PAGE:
Infection Control Team

8.    We met two nurses from the Infection Control Team. The full Team is unusually well-staffed: one doctor, three nurses, a secretary and an IT specialist. The nurses explained how, when notified of an infection, they inspect the ward, talk to the patient and their family, and give instructions to the nurses and other staff. To clear patients colonised with MRSA, they use Bactroban, a nasal form of mupirocin invented at King's. Decolonisation typically takes one to three weeks. When patients are discharged, a letter is written to the receiving institution or GP. Sometimes other hospitals, and even other units within King's, will not receive a patient unless they have a negative screen for MRSA. In King's catchment area, there is no infection control team in the community; this was felt to be a serious failing.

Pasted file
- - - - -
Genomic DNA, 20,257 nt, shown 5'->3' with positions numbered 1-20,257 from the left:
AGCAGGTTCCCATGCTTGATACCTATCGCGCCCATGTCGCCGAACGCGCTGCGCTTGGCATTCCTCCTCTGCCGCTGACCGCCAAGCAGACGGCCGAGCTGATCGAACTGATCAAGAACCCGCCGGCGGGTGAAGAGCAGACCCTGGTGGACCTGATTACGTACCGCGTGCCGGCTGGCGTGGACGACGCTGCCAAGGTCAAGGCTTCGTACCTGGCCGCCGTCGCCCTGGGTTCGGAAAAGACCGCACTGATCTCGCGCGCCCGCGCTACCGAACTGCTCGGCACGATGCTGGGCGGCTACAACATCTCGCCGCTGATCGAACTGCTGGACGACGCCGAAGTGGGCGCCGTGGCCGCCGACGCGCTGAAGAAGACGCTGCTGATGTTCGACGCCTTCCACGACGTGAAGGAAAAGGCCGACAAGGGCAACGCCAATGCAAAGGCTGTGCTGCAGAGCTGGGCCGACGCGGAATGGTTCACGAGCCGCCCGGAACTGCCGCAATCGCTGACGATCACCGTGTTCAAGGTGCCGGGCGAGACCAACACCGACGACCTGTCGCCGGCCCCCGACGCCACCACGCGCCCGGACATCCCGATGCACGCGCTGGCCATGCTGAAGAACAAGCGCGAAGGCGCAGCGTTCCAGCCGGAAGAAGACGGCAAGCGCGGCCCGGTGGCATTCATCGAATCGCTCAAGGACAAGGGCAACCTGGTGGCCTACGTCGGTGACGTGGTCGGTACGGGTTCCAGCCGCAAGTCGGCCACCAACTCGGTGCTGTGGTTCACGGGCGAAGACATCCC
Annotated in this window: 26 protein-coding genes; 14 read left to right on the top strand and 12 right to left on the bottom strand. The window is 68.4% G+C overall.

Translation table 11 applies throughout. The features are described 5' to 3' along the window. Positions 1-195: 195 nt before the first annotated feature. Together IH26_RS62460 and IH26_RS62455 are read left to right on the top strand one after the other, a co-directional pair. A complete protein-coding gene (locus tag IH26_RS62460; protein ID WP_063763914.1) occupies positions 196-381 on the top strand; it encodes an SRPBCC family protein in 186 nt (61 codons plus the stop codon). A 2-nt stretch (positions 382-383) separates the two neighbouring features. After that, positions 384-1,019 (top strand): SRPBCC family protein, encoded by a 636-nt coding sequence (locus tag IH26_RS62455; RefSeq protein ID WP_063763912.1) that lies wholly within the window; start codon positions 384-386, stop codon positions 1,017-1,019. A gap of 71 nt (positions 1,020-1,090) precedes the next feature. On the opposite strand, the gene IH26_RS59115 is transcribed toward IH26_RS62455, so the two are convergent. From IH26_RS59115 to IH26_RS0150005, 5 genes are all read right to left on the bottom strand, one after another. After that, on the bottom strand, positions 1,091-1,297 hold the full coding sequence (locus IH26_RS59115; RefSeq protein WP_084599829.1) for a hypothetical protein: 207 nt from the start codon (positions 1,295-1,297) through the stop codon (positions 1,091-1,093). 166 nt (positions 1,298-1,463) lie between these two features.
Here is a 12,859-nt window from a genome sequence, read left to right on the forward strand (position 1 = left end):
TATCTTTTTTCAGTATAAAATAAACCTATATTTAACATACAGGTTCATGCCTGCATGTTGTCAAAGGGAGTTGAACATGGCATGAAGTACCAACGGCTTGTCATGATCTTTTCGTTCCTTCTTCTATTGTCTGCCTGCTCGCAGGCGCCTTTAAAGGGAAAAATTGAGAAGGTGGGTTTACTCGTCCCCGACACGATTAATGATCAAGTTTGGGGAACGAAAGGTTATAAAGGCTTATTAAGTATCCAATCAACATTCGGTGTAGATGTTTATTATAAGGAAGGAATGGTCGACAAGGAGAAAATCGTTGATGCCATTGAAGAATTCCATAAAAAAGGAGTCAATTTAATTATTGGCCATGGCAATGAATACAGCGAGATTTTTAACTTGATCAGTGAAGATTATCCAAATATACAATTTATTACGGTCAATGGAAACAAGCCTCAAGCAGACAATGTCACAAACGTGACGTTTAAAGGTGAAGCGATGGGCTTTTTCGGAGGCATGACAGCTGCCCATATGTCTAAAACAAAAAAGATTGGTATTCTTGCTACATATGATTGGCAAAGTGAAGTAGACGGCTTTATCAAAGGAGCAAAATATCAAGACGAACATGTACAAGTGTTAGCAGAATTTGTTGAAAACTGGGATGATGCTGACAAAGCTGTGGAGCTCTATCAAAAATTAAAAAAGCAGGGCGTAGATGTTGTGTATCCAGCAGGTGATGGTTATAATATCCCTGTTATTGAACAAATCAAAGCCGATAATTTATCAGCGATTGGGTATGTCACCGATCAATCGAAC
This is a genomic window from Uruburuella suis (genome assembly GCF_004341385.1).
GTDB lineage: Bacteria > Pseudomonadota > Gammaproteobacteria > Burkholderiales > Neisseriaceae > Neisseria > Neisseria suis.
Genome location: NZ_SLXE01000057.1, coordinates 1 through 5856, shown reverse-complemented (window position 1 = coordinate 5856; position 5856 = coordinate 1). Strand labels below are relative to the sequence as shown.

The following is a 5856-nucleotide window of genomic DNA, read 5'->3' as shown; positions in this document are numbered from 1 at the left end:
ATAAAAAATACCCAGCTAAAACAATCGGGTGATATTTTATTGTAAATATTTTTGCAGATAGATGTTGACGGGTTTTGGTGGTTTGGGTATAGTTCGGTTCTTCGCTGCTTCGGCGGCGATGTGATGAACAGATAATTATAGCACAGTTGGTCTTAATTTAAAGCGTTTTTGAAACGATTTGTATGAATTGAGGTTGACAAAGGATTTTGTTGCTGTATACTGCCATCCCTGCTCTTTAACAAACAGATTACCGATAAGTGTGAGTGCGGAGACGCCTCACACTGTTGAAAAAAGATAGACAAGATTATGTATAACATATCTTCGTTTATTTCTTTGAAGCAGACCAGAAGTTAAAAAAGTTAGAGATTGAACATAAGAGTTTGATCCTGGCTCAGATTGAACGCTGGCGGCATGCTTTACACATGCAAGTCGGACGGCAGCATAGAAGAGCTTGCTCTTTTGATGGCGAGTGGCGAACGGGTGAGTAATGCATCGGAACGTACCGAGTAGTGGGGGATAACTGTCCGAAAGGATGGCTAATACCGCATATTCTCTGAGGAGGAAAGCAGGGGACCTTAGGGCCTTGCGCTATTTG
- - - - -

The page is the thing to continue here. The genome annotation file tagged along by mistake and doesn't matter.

9.    The nurses reckoned that factors making for poor infection control include a poor environment, low morale, inadequate staffing and excessive use of agency staff. Professor Casewell contrasted the UK approach, tailoring infection control to the circumstances of the ward or patient, with the US approach of universal precautions: the UK approach seems to be more effective in practice.

10.    Dr Jim Wade, Infection Control Doctor, explained that MRSA is endemic in King's, as in most hospitals in the South East of England, and that therefore it was necessary to a certain extent to "ride the wave". Screening and search-and-destroy methods were targeted at those patients and units most at risk. Two or three times a year it might be necessary to restrict admissions to a particular ward while an outbreak was dealt with; the extreme step of closing a ward, with all its consequences for patients and the Trust, was taken only rarely.